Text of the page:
Jason Whitesel, an assistant professor of women’s and gender studies at Pace University, enters the stigmatized world of fat gay men in his book Fat Gay Men: Girth, Mirth, and the Politics of Stigma (2014). Whitesel becomes member of a fat gay men group called Girth & Mirth. His ethnographic study of big gay men is mostly about the Ohio chapter of Girth & Mirth club but it also discusses about the issue more widely. It is a group that provides fat gay men a safe space and support. Stories of members joining when looking for a suicide hotline number for example are really powerful. Whitesel argues that the fat gay men are indeed stigmatized in the LGBT movement because of their size and it is the main reason for their feeling of being excluded. The big men face an awful lot of discrimination and stigmatization in their everyday lives because of their large size. He explains how big gay men are often excluded from the gay community spaces because they are perceived as disgusting and unattractive because of their size. The ideal gay male body according to Whitesel is muscular and skinny. It is a big emotional hit for big gay men that they are not accepted in their own sexuality group because of their size. Whitesel also attends two national fat gay men events with the Girth & Mirth group. One of them is called the super weekend and it is held at Cabana in Oklahoma. The other event is national Convergence in Minnesota. Both of these events have a same idea of creating a safe space for big gay men in our homophobic and sizist society. They need an environment where they are not judged because of their size or sexuality.     Fat gay men are compared to other gay groups throughout the book and even though it ranks at the very bottom of the gay groups, it has a lot of similarities with a group called the bears. Bears are big gay men but their identifying feature is their hairy body type. Whereas fat gay men are seen as emasculate, bears are hairy big guys but are seen as “real men.” Whitesel mainly talks about fat gay men who are part of the Girth & Mirth group but he also talks about other fat gay men who attend the two events I mentioned earlier. Providing safe space is Girth & Mirth’s main purpose and it attacks the stigma of big men by usually gathering over coffee. The dining club method is one of the most effective ways to provide that safe space to club members because eating is the big men’s mutual interest. This works especially well because big men are usually judged when they go out to eat.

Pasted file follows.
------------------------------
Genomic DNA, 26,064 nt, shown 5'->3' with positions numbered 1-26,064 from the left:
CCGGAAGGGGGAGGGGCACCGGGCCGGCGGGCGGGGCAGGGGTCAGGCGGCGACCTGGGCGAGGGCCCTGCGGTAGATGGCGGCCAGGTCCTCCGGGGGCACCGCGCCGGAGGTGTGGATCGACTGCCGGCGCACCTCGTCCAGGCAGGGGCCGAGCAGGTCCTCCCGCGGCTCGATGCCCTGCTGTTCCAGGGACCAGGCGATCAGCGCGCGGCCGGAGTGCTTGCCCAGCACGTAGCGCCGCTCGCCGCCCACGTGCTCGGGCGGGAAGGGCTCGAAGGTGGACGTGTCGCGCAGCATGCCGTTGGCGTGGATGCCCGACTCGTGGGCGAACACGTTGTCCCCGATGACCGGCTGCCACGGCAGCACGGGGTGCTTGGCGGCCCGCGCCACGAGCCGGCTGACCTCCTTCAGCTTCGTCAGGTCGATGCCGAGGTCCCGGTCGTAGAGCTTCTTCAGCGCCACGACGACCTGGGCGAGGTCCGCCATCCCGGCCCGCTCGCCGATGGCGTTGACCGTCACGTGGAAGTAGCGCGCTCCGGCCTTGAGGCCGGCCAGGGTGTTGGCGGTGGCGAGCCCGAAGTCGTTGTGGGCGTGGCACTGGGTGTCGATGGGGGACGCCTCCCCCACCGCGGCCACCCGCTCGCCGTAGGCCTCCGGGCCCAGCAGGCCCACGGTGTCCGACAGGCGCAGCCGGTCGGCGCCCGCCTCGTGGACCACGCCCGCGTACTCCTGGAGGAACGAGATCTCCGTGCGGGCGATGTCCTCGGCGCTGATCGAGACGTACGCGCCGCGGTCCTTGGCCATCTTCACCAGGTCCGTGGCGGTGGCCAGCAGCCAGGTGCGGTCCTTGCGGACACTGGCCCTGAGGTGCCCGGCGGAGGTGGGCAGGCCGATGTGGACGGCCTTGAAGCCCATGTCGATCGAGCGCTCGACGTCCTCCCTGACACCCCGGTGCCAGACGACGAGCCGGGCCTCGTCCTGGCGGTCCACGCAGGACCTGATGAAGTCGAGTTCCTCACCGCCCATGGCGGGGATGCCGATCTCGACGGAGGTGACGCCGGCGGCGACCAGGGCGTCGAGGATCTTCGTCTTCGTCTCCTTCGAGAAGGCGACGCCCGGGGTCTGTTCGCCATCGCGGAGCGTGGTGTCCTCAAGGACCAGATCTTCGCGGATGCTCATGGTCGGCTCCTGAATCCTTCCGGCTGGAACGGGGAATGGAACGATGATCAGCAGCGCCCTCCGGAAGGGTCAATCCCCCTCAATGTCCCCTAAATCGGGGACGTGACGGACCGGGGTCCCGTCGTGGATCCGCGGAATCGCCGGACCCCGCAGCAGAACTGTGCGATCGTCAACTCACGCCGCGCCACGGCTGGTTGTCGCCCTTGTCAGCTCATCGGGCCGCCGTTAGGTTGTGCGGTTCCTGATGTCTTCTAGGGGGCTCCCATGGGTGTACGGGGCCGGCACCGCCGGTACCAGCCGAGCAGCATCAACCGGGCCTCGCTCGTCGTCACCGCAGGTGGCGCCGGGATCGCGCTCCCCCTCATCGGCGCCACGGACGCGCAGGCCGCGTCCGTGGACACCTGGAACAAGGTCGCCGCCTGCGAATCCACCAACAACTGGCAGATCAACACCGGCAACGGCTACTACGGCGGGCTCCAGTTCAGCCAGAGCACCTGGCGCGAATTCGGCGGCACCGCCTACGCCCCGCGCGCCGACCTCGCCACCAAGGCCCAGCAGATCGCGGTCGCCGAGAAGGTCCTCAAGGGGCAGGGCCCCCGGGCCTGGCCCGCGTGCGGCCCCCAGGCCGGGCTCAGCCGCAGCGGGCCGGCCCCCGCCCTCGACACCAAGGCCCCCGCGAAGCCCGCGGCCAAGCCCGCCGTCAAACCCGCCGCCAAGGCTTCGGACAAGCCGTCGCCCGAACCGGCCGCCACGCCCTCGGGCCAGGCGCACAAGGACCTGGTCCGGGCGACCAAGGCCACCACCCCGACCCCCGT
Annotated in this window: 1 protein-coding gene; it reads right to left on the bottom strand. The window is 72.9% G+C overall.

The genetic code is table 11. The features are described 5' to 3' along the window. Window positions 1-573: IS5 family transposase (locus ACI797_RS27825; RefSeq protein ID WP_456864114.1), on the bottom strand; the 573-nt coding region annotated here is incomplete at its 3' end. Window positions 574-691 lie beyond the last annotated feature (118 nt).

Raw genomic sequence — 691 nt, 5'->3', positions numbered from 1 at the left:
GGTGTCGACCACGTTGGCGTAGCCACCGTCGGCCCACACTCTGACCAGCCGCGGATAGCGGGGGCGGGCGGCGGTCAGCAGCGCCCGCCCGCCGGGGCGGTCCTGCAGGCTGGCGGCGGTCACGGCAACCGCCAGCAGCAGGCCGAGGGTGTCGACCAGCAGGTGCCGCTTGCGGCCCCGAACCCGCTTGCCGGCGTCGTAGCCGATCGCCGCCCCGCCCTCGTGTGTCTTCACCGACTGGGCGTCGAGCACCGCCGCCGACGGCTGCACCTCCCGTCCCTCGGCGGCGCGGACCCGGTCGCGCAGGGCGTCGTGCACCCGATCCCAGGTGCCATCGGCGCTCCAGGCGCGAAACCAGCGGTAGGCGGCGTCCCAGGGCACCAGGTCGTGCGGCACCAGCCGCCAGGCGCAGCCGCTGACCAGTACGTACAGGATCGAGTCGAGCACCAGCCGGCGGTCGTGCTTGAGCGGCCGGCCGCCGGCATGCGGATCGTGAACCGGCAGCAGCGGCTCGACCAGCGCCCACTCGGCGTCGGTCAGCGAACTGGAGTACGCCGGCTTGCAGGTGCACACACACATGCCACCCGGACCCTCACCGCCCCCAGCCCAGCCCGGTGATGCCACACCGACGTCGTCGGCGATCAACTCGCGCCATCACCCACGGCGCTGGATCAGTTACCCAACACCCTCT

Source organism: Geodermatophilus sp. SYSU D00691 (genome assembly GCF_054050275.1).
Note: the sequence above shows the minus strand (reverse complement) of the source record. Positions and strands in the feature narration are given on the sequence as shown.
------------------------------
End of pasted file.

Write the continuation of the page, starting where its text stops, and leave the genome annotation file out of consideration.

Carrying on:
Whitesel attends two very different events as a part of his research. First he attends an event called Super Weekend. The event’s purpose is to create a fun and safe environment for big gay men or as Whitesel refers to them as Chubs. The Super Weekend is meant to make everyone feel welcome. The event is held in the largest gay resort in the Southwest in Oklahoma. The other event he attends is a national Convergence on Minnesota. The Convergence is more about promoting the big men’s status in society but it also has similar tendencies to the Super Weekend but on a different scale. Whitesel attended to both of these events as a member of Girth & Mirth club. At Super Weekend he did not reveal his researcher status because of the large group of people. He was perceived as a chaser, a term that the big men give to skinny gays who are attracted to them. At the Convergence he only told some people who he got comfortable with, that he was doing research.

The Super Weekend emphasized chubs’ role as a sexual objects. At the Cabana big men are encouraged to feel just as attractive as any other normal man, because they do not have the pressure of thin-obsessed gay community surrounding them. Partly because of this, the Super Weekend is a hypersexualized event, as we can see from a competition for the doorknob award. The doorknob award is given to the person who has had sex with the most people during the weekend. Things like this make the Super Weekend controversial. It is beneficial for big men to be able to get a weekend away where they can enjoy themselves and have fun both socially and sexually, but it can be over sexualized as well. A similar idea applies to their pool parties during the Super Weekend. When you can feel comfortable because you are with a group of big guys, you are more likely to take your shirt off as well.